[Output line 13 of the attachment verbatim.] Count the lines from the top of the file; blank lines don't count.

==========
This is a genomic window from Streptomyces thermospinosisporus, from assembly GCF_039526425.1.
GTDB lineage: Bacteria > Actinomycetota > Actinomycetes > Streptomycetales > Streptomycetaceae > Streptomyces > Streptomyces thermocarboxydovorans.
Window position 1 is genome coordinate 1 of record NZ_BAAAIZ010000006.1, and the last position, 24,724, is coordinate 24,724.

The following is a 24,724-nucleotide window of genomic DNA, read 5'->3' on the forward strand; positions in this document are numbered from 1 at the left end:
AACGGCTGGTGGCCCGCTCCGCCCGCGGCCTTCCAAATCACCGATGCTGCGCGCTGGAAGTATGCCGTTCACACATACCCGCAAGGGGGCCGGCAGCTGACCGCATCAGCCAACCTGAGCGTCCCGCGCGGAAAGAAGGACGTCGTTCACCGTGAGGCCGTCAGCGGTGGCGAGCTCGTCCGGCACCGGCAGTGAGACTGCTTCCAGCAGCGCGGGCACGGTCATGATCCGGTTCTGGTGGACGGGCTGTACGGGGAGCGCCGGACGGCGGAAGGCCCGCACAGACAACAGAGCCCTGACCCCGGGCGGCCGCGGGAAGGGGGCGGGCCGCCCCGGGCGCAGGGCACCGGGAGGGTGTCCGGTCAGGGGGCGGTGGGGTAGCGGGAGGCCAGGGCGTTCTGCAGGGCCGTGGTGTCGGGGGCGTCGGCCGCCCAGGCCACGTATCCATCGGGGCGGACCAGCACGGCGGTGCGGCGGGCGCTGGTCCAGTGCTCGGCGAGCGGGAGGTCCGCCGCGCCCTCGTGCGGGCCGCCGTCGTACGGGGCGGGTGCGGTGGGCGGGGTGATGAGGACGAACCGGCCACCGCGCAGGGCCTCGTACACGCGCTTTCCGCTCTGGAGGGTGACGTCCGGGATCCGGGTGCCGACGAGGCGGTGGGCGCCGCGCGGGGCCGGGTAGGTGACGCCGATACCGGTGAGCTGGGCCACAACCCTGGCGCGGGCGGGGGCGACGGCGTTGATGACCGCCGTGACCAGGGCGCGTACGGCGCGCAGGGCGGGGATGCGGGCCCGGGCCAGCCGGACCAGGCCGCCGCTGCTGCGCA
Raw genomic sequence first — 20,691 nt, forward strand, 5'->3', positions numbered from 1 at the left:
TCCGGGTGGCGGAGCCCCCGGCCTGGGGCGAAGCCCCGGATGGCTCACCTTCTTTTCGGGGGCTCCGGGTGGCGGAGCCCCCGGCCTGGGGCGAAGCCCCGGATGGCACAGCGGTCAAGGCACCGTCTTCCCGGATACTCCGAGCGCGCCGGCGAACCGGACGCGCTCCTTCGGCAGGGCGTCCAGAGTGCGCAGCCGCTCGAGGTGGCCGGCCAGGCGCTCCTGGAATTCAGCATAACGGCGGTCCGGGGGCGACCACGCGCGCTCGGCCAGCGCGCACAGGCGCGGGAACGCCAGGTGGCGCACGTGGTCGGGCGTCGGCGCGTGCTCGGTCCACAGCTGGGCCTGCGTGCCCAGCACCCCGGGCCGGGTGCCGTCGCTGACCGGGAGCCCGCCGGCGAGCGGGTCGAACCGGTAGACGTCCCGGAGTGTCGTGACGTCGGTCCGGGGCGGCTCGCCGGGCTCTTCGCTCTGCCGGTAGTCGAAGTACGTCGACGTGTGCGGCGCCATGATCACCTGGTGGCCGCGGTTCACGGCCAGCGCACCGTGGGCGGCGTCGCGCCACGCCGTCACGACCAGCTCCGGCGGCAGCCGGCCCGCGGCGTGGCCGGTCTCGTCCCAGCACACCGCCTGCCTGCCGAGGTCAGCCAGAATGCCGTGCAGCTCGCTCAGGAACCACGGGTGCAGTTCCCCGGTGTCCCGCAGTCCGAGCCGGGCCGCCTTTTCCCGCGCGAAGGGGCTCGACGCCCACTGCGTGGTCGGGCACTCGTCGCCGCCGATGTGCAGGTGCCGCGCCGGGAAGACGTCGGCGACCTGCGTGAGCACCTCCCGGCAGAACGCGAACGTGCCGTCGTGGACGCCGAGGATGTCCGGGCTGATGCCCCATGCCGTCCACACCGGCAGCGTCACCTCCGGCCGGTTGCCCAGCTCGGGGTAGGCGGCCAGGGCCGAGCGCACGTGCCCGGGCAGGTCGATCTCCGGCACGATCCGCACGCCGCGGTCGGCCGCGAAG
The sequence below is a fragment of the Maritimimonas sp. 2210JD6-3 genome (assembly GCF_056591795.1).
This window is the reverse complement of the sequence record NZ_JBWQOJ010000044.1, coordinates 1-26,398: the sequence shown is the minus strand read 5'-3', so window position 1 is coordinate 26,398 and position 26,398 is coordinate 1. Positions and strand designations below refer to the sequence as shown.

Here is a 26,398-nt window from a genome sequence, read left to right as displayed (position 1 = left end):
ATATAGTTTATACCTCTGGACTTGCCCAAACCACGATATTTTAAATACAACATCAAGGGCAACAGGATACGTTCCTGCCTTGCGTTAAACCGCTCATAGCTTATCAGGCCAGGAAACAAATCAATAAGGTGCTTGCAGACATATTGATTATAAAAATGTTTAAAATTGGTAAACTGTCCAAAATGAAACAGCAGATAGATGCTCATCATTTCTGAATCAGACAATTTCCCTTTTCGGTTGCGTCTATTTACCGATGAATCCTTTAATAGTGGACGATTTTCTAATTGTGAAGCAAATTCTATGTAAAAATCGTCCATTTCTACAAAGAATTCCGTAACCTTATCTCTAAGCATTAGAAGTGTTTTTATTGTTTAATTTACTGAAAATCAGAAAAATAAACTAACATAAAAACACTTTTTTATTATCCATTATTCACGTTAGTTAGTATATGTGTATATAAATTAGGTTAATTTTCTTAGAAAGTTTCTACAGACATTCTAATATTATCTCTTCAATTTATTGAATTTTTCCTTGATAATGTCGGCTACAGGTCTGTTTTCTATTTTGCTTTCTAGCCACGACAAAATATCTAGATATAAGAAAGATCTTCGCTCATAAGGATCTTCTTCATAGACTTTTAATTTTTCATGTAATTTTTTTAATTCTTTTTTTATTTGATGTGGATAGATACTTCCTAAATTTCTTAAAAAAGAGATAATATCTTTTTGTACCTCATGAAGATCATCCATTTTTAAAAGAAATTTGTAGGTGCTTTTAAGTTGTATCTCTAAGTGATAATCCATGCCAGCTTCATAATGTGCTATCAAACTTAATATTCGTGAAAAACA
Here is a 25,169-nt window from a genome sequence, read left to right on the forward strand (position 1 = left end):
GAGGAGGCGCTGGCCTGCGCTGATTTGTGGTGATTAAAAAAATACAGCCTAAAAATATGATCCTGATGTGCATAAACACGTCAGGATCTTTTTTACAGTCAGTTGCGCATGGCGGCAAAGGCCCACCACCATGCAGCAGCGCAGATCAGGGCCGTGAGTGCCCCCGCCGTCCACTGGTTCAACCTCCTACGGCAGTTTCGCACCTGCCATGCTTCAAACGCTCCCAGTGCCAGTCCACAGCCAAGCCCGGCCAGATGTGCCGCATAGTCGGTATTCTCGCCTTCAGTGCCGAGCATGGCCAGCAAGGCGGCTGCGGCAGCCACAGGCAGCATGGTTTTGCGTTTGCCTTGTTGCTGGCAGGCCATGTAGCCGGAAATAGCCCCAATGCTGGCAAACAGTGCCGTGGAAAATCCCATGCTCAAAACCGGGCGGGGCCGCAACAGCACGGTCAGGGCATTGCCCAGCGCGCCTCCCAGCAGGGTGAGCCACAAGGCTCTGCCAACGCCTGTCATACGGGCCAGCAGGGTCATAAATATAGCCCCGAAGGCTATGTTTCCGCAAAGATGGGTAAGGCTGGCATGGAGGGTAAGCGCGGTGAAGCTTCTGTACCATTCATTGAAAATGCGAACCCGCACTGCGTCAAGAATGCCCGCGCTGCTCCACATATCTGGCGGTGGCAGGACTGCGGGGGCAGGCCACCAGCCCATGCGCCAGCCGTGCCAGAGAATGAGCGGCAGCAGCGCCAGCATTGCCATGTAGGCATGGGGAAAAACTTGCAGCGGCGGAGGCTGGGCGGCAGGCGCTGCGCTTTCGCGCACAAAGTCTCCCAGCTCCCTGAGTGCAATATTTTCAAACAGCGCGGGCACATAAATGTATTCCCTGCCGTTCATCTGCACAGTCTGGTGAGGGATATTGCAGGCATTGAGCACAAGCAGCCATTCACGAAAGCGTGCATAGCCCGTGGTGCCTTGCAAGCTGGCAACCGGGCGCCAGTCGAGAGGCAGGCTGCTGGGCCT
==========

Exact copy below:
GAGGAGGCGCTGGCCTGCGCTGATTTGTGGTGATTAAAAAAATACAGCCTAAAAATATGATCCTGATGTGCATAAACACGTCAGGATCTTTTTTACAGTCAGTTGCGCATGGCGGCAAAGGCCCACCACCATGCAGCAGCGCAGATCAGGGCCGTGAGTGCCCCCGCCGTCCACTGGTTCAACCTCCTACGGCAGTTTCGCACCTGCCATGCTTCAAACGCTCCCAGTGCCAGTCCACAGCCAAGCCCGGCCAGATGTGCCGCATAGTCGGTATTCTCGCCTTCAGTGCCGAGCATGGCCAGCAAGGCGGCTGCGGCAGCCACAGGCAGCATGGTTTTGCGTTTGCCTTGTTGCTGGCAGGCCATGTAGCCGGAAATAGCCCCAATGCTGGCAAACAGTGCCGTGGAAAATCCCATGCTCAAAACCGGGCGGGGCCGCAACAGCACGGTCAGGGCATTGCCCAGCGCGCCTCCCAGCAGGGTGAGCCACAAGGCTCTGCCAACGCCTGTCATACGGGCCAGCAGGGTCATAAATATAGCCCCGAAGGCTATGTTTCCGCAAAGATGGGTAAGGCTGGCATGGAGGGTAAGCGCGGTGAAGCTTCTGTACCATTCATTGAAAATGCGAACCCGCACTGCGTCAAGAATGCCCGCGCTGCTCCACATATCTGGCGGTGGCAGGACTGCGGGGGCAGGCCACCAGCCCATGCGCCAGCCGTGCCAGAGAATGAGCGGCAGCAGCGCCAGCATTGCCATGTAGGCATGGGGAAAAACTTGCAGCGGCGGAGGCTGGGCGGCAGGCGCTGCGCTTTCGCGCACAAAGTCTCCCAGCTCCCTGAGTGCAATATTTTCAAACAGCGCGGGCACATAAATGTATTCCCTGCCGTTCATCTGCACAGTCTGGTGAGGGATATTGCAGGCATTGAGCACAAGCAGCCATTCACGAAAGCGTGCATAGCCCGTGGTGCCTTGCAAGCTGGCAACCGGGCGCCAGTCGAGAGGCAGGCTGCTGGGCCT